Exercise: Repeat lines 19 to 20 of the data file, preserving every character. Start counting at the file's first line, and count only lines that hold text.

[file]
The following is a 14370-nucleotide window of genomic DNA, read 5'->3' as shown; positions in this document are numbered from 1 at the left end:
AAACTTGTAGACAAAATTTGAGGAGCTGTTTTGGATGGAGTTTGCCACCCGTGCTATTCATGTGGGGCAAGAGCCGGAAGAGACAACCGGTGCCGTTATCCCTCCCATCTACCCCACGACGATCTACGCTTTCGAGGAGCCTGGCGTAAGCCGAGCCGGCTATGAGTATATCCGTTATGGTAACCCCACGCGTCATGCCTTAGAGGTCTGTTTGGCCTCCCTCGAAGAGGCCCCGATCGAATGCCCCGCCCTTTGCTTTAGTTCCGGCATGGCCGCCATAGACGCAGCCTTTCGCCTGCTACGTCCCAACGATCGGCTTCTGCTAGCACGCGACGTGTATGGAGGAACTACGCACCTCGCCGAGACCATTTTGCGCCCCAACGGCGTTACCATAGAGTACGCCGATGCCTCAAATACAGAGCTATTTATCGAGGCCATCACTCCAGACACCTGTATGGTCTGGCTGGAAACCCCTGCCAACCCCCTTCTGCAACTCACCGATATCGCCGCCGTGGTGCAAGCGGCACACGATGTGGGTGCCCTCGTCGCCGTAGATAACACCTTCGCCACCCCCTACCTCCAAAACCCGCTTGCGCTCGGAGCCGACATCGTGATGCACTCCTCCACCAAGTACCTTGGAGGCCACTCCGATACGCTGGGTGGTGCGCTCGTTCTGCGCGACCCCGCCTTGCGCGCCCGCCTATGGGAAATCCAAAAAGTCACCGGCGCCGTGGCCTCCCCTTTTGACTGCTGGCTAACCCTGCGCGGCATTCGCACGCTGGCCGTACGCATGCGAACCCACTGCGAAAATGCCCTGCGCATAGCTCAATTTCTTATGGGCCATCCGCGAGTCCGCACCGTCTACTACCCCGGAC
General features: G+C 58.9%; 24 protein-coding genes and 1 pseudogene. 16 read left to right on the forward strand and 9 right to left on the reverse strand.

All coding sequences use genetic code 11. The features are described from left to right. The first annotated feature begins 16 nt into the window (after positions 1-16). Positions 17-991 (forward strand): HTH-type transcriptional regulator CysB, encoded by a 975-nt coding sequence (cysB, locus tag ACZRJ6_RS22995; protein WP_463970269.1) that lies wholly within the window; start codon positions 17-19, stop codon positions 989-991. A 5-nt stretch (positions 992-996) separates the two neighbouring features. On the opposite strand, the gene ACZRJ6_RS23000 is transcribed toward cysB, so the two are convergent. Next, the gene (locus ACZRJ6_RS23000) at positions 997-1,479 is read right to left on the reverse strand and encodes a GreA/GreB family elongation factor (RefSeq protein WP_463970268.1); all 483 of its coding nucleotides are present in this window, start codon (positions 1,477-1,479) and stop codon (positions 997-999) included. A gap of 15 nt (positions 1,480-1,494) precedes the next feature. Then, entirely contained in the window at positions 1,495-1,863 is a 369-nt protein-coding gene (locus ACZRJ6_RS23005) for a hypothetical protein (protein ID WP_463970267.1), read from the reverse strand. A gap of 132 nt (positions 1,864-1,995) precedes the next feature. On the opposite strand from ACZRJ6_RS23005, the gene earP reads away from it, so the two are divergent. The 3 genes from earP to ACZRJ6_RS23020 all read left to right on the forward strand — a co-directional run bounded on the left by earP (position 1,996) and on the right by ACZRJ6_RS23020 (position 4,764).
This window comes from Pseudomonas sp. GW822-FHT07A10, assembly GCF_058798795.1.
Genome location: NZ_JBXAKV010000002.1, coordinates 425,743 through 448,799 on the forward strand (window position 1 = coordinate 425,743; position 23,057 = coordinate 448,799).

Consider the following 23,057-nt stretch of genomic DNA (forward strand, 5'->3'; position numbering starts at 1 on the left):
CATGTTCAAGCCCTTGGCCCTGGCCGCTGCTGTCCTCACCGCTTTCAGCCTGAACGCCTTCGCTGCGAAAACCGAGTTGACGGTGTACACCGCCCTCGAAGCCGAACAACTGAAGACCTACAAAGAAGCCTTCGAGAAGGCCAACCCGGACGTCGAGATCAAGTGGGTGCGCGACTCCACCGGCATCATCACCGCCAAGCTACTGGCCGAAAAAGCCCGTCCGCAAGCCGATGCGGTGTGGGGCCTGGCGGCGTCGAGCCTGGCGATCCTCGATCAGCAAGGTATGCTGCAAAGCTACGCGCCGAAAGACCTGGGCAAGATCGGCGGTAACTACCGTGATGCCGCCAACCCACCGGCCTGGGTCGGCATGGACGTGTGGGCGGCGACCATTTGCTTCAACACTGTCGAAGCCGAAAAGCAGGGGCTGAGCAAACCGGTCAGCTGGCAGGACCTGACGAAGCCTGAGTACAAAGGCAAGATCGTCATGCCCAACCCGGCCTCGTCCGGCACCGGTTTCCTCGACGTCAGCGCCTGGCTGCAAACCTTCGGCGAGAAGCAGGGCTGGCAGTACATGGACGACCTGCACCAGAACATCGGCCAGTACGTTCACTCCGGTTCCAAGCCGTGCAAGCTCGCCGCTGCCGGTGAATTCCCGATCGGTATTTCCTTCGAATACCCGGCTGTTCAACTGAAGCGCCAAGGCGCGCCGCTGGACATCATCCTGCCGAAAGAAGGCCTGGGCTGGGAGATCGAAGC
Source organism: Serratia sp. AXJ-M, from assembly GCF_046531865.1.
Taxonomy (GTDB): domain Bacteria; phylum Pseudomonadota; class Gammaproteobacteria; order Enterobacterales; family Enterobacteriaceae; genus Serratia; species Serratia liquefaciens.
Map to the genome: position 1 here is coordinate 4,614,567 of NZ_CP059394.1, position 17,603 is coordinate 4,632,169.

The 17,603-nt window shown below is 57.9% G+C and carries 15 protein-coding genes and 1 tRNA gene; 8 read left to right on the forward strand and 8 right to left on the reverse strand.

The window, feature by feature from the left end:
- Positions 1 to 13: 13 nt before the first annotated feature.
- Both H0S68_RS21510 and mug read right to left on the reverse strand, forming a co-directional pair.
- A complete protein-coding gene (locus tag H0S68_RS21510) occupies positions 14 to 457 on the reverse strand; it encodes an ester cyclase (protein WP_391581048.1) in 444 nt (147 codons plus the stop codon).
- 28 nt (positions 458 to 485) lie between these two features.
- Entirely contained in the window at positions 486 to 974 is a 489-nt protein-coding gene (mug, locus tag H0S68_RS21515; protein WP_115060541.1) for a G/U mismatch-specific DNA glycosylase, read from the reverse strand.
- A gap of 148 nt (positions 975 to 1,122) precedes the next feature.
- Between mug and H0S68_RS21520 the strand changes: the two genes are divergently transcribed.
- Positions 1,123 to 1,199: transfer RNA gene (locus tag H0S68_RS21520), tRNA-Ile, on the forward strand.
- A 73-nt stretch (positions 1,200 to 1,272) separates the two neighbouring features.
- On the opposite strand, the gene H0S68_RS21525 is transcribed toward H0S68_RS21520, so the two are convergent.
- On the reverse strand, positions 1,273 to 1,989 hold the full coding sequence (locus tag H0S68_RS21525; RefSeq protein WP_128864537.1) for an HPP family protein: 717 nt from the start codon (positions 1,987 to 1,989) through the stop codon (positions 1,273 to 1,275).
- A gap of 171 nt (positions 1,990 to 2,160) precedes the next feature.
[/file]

- A gap of 148 nt (positions 975 to 1,122) precedes the next feature.
- Between mug and H0S68_RS21520 the strand changes: the two genes are divergently transcribed.